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Moving beyond neurons: the role of cell type-specific gene regulation in Parkinson's disease heritability

By Regina H. Reynolds, Juan Botía, Mike A Nalls, International Parkinson’s Disease Genomics Consortium (IPDGC), System Genomics of Parkinson’s Disease (SGPD), John Hardy, Sarah A. Gagliano, Mina Ryten

Posted 16 Oct 2018
bioRxiv DOI: 10.1101/442152 (published DOI: 10.1038/s41531-019-0076-6)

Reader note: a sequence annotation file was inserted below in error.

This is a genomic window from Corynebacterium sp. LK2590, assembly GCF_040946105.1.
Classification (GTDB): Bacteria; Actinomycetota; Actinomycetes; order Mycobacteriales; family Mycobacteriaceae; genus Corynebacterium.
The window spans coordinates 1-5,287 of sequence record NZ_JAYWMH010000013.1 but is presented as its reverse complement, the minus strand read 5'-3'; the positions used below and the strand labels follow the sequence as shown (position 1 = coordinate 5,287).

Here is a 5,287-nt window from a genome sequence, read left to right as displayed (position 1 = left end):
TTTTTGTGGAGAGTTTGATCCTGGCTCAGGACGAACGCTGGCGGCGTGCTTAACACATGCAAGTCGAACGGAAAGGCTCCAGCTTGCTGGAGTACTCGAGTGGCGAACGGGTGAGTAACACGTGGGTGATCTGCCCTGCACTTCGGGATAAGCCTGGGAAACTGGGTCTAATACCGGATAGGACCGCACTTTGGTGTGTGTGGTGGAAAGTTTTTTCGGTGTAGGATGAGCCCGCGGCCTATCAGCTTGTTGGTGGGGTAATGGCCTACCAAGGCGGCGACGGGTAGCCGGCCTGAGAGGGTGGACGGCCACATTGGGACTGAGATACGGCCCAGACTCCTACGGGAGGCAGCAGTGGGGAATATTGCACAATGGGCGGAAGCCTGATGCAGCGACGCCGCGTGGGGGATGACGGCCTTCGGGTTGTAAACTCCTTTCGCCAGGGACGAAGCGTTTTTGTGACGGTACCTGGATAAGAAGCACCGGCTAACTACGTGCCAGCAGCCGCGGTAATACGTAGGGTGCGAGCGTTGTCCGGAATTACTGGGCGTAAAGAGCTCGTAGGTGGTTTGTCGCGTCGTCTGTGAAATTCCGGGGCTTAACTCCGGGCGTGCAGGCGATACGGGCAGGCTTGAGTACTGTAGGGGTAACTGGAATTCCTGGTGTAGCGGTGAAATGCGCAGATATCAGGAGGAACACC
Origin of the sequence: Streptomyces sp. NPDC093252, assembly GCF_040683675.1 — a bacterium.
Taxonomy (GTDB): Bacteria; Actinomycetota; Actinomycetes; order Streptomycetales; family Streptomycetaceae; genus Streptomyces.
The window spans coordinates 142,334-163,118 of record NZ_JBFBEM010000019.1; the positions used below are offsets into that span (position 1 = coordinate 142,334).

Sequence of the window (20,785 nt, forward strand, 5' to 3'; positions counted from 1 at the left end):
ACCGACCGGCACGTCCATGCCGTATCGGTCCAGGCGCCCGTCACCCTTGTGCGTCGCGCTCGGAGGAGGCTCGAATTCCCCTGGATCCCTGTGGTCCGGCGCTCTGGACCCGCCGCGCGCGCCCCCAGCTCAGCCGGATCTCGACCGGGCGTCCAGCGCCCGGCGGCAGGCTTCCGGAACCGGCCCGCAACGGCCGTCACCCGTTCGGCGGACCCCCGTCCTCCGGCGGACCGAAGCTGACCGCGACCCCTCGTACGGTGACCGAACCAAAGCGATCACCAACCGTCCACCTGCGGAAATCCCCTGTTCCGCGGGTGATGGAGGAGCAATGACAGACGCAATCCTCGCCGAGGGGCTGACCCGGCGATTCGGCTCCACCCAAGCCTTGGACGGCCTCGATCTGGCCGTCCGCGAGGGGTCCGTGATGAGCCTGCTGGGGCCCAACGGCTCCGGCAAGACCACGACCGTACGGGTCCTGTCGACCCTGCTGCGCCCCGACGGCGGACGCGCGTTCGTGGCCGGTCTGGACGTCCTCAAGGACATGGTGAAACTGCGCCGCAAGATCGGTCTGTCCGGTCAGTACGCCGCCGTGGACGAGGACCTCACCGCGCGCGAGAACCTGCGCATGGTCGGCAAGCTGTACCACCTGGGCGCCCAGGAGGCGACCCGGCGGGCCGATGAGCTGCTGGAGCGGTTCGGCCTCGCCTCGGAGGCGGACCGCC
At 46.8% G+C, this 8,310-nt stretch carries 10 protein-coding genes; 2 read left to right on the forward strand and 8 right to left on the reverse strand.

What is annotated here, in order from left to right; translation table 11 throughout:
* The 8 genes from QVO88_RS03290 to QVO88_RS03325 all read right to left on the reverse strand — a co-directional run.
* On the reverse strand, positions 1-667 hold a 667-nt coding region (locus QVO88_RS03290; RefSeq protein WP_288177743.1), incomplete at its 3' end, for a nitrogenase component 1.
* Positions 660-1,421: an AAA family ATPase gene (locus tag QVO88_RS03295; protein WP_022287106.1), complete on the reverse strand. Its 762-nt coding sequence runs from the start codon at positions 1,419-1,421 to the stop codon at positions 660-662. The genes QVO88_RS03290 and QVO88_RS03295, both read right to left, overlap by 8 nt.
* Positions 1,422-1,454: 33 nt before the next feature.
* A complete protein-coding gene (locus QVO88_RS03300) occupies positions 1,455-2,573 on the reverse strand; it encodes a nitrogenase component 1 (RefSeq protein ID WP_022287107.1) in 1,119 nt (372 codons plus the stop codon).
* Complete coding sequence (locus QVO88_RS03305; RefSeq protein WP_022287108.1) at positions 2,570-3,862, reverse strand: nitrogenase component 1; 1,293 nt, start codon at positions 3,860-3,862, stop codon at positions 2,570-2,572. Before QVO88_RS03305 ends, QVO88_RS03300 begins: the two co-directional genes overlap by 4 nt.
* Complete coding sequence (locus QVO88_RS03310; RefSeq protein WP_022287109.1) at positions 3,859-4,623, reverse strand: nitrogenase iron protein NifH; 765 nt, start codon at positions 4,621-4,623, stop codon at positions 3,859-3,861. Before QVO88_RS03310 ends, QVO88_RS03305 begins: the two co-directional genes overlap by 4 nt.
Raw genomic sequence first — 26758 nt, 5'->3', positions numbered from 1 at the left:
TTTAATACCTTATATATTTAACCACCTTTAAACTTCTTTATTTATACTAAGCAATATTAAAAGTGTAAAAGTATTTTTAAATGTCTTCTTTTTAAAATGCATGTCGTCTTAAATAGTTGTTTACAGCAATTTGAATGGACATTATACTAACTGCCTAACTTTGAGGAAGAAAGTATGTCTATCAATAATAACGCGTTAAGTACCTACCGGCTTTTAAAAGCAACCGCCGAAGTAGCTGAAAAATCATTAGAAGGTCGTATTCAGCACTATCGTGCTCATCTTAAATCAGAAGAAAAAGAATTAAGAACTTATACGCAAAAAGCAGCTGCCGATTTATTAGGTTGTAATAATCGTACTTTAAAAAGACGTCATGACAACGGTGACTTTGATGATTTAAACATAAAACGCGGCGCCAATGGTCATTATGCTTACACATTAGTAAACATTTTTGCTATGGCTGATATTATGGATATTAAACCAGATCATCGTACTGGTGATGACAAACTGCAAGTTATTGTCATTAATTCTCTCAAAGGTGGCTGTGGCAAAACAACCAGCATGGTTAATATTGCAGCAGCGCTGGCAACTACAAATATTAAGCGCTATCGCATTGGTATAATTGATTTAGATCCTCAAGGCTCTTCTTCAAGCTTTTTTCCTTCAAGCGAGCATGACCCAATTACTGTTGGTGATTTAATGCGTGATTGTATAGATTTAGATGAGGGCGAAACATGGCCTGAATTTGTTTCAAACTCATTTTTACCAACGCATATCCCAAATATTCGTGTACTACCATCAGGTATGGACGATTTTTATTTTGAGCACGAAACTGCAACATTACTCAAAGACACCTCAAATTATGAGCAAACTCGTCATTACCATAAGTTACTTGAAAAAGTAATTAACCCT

Parkinson's disease (PD), with its characteristic loss of nigrostriatal dopaminergic neurons and deposition of α-synuclein in neurons, is often considered a neuronal disorder. However, in recent years substantial evidence has emerged to implicate glial cell types, such as astrocytes and microglia. In this study, we used stratified LD score regression and expression-weighted cell-type enrichment together with several brain-related and cell-type-specific genomic annotations to connect human genomic PD findings to specific brain cell types. We found that PD heritability does not enrich in global and regional brain annotations or brain-related cell-type-specific annotations. Likewise, we found no enrichment of PD susceptibility genes in brain-related cell types. In contrast, we demonstrated a significant enrichment of PD heritability in a curated lysosomal gene set specifically expressed in astrocytic and microglial subtypes. Our results suggest that PD risk loci do not lie in specific cell types or individual brain regions, but rather in global cellular processes to which cell types may have varying vulnerability.

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